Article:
This issue continues with four Clinical research articles. These articles describe aspects of memory changes in Alzheimer’s disease (AD), other dementias, and various psychiatric diseases. The article “Memory loss in Alzheimer’s disease” by H. Jahn (p 445) details the role of molecular factors and neural networks in memory loss in AD, helping us to understand the role played by neural structures such as the default network, the role of genetic factors such as ApoE4, and the epigenetic factors. The author also explains the development of possible biological markers in Alzheimer’s disease. Continuing the topic of memory loss, C. Pittenger writes about “Disorders of memory and plasticity in psychiatric disease” (p 455). He shows how changes in neuroplastic and neurogenesis processes of cellular growth related to the development of learning and memory can contribute to different neuropsychiatric diseases. The author explores the role played by stress, major depression, and post-traumatic stress in decreased or increased memory. He also mentions how the disturbance of memory has an important role in OCD, addiction, etc. The other articles in this issue also show that the understanding of such mechanisms may lead to development of new and more effective treatments. The aim of the article “Non-Alzheimer’s disease–related memory impairment and dementia” by S. Arlt (p 465) is to explain the importance of the distinction between AD and Non-AD in memory impairment in order to establish new therapeutic strategies. The author describes the new studies that contribute to a better understanding of a differential diagnosis between AD and non-AD related memory impairment in the presence of memory deficits. “Memory as a new therapeutic target” is the topic developed by K. Nader, O. Hardt, and R. Lanius (p 475). The authors show how the elucidation of the mechanisms involved in memory processing can help us to revise our understanding of mental disorders as well as the treatments. They describe how the neurosciences have contributed to the revision of the understanding of mental disorders we have today.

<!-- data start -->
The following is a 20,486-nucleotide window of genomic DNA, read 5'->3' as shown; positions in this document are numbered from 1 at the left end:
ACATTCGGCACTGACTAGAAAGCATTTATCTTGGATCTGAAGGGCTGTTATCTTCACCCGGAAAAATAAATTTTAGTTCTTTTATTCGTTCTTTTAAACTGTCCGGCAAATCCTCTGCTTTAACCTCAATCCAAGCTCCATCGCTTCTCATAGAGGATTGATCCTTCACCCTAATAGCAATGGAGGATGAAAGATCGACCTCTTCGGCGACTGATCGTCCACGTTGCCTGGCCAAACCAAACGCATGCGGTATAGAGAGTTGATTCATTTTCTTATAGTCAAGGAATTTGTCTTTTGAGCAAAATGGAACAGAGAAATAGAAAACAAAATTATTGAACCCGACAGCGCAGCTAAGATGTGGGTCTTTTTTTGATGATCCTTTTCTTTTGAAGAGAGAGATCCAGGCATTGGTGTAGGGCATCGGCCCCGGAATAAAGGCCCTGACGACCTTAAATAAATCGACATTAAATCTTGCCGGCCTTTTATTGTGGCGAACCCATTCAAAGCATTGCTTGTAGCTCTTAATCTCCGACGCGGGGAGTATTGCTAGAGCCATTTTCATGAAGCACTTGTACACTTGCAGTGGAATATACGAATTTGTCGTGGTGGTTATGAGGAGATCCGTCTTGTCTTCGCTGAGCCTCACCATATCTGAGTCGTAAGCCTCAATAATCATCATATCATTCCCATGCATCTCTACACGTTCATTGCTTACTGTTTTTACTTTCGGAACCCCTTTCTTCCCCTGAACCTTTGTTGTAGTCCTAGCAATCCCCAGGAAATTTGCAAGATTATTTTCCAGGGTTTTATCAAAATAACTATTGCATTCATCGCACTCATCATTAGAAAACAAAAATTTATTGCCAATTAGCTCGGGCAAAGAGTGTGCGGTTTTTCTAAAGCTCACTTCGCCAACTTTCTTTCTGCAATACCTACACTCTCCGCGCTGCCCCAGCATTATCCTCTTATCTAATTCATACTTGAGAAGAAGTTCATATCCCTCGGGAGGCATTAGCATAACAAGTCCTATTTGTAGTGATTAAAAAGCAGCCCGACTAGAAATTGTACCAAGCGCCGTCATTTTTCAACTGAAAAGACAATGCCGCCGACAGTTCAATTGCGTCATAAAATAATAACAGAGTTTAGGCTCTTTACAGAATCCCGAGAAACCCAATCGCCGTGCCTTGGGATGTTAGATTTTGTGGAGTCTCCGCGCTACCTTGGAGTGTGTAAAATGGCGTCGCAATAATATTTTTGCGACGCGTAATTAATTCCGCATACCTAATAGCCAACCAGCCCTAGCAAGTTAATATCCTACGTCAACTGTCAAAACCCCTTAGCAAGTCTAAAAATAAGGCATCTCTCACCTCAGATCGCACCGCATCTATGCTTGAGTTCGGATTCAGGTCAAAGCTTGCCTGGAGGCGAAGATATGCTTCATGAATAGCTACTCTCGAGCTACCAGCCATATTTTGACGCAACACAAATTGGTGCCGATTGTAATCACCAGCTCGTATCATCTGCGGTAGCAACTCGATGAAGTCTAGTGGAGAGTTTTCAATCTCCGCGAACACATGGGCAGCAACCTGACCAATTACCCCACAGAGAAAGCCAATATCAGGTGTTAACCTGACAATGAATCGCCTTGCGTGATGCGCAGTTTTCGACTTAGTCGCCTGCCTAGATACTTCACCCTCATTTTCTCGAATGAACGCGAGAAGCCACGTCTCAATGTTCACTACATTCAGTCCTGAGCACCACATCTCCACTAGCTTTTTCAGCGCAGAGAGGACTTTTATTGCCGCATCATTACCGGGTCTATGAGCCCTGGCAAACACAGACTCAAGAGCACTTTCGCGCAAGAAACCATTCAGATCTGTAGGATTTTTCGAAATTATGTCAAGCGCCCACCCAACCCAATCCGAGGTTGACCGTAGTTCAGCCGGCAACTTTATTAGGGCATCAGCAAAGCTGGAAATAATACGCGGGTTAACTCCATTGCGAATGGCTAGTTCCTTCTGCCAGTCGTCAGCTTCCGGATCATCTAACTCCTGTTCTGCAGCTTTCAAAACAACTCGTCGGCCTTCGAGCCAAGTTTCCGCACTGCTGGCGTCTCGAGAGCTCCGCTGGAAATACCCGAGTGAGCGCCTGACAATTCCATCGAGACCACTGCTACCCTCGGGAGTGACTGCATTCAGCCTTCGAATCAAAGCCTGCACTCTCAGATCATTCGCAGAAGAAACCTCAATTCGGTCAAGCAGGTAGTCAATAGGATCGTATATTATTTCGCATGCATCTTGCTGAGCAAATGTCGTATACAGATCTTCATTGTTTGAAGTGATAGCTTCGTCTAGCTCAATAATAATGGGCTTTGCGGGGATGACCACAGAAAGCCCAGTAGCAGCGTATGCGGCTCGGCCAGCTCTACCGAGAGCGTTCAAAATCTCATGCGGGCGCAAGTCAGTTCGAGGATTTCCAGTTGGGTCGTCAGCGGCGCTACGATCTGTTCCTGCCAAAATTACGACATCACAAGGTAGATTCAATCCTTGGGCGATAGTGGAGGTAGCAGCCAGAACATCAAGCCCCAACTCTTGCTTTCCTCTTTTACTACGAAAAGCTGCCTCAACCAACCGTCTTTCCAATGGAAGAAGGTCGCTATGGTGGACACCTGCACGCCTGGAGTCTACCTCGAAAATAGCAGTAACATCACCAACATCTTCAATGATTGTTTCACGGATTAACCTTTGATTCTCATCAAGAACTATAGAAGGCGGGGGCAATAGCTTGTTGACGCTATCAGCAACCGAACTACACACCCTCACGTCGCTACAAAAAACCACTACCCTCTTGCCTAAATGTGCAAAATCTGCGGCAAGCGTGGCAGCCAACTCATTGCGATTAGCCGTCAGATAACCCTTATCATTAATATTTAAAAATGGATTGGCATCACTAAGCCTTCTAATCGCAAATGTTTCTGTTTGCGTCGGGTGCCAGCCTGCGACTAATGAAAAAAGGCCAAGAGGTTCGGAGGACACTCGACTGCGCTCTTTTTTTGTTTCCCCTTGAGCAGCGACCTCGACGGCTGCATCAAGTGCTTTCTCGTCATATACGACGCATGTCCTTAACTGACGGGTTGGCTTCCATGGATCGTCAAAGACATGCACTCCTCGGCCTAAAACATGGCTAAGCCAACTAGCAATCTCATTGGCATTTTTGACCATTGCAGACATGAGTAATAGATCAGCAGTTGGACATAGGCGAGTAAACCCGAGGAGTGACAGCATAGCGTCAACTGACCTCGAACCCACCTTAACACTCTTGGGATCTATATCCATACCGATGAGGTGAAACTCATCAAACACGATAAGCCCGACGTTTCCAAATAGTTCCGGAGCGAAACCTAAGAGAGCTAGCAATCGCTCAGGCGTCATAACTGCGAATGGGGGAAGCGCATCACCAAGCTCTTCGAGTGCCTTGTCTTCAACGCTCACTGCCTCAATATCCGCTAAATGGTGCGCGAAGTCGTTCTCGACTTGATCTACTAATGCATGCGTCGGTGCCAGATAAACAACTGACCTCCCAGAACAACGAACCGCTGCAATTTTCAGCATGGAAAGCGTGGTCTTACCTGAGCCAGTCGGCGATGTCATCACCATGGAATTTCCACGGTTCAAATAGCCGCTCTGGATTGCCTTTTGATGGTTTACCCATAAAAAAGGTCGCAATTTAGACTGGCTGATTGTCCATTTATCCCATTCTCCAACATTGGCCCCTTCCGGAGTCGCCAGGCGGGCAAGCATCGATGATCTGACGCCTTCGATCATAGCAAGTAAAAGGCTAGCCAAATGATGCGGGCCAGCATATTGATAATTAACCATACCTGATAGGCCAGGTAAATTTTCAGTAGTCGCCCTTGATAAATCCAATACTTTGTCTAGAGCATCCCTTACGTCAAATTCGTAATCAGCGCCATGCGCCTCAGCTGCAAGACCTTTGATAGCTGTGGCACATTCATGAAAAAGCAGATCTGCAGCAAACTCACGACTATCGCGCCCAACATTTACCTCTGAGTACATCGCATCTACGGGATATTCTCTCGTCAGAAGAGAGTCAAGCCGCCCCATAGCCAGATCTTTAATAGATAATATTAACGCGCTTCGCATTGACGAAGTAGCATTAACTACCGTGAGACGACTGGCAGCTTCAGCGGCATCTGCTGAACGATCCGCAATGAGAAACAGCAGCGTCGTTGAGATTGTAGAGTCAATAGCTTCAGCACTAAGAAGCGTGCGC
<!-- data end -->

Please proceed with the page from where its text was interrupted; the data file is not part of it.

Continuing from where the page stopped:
The Brief report by P. Fossati (p 487), “Imaging autobiographical memory,” explores the neural correlations of autobiographical memory, ie, the memory systems that encode, consolidate, and retrieve personal events and facts. The studies of memory using brain imaging have demonstrated the role played by the brain regions involved in this process, with a special emphasis on the structures of prefrontal cortex, temporal lobes, and parietal regions as well as the limbic structures. The author reviews several brain imaging studies using PET or functional MRI to investigate the neural correlates of AM retrieval.

In conclusion, this issue contributes to a better understanding of the role of memory in mental and behavioral functions, as well as in various neurological and psychiatric diseases. This might lead to a revision of diagnostic criteria and therapeutic methods in these diseases. This issue also shows that not only the understanding of the psychological and clinical features, but also the knowledge of cellular, molecular, genetic, and epigenetic characteristics of brain networks involved in memory processes can help us arrive at a better understanding and diagnosis of diseases, and also assist in the development of new educational techniques.

Jorge Alberto Costa e Silva, Marc-Antoine Crocq